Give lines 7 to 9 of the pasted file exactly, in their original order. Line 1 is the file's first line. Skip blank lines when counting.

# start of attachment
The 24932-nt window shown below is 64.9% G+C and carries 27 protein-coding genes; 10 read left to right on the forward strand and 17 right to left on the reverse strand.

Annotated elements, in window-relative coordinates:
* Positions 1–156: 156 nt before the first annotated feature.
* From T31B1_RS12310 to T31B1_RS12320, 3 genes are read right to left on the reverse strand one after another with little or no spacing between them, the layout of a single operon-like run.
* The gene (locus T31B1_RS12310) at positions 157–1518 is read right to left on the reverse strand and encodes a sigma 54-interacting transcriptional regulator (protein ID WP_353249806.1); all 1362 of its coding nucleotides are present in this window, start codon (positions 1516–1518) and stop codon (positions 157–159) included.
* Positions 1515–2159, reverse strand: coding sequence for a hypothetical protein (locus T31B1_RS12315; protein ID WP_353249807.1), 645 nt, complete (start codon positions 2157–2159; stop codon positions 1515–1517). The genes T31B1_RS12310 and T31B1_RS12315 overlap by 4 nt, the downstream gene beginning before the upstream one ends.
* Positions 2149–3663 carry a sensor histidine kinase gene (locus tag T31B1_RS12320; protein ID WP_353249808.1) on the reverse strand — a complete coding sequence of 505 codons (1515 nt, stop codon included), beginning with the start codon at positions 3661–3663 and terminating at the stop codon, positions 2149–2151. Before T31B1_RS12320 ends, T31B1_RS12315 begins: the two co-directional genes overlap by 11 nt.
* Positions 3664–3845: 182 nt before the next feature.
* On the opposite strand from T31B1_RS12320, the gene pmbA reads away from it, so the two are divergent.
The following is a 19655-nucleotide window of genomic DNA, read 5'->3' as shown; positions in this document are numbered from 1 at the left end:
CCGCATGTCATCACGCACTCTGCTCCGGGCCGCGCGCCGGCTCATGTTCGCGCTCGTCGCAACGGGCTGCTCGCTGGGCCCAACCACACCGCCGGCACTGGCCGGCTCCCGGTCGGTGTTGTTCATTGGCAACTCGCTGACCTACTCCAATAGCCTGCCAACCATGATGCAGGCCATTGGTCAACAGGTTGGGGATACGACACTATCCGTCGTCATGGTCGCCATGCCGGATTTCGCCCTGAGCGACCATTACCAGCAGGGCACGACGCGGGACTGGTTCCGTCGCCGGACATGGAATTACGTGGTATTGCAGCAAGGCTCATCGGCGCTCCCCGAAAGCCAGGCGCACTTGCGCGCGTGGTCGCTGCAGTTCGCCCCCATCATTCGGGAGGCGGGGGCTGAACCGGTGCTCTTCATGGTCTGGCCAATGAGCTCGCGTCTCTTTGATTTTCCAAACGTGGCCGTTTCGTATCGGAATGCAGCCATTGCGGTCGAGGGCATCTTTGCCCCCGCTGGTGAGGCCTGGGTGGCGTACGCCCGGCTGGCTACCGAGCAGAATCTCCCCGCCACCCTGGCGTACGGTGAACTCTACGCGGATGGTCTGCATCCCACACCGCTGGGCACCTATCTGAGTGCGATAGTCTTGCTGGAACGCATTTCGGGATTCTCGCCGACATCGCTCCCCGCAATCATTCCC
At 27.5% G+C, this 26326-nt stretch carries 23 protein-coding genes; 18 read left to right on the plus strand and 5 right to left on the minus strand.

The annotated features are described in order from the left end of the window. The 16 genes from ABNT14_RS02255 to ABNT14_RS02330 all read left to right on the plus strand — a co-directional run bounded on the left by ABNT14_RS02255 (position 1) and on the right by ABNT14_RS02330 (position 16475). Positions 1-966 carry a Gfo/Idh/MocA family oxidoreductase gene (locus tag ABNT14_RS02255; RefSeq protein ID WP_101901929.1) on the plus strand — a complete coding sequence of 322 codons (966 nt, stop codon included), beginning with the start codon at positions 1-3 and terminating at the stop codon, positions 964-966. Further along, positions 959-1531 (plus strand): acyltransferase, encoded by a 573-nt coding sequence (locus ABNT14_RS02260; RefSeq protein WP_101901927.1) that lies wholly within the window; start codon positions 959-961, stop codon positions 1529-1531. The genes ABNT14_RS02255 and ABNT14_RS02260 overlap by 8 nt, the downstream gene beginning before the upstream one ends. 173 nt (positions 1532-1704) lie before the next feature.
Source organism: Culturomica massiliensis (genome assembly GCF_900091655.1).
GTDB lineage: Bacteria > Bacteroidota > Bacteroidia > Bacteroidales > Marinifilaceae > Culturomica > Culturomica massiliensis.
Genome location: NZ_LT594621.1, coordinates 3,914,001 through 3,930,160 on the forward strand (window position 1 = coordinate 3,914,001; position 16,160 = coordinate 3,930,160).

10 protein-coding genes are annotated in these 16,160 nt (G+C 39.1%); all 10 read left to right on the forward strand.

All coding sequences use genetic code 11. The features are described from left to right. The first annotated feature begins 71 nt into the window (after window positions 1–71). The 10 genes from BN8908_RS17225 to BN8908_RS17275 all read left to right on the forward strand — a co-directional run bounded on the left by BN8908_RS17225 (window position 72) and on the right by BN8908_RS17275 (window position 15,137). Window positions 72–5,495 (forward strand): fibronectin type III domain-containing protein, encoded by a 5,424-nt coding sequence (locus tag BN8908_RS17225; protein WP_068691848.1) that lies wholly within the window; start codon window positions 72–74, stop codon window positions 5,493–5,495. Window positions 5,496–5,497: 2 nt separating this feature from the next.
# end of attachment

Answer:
* Positions 2149–3663 carry a sensor histidine kinase gene (locus tag T31B1_RS12320; protein ID WP_353249808.1) on the reverse strand — a complete coding sequence of 505 codons (1515 nt, stop codon included), beginning with the start codon at positions 3661–3663 and terminating at the stop codon, positions 2149–2151. Before T31B1_RS12320 ends, T31B1_RS12315 begins: the two co-directional genes overlap by 11 nt.
* Positions 3664–3845: 182 nt before the next feature.
* On the opposite strand from T31B1_RS12320, the gene pmbA reads away from it, so the two are divergent.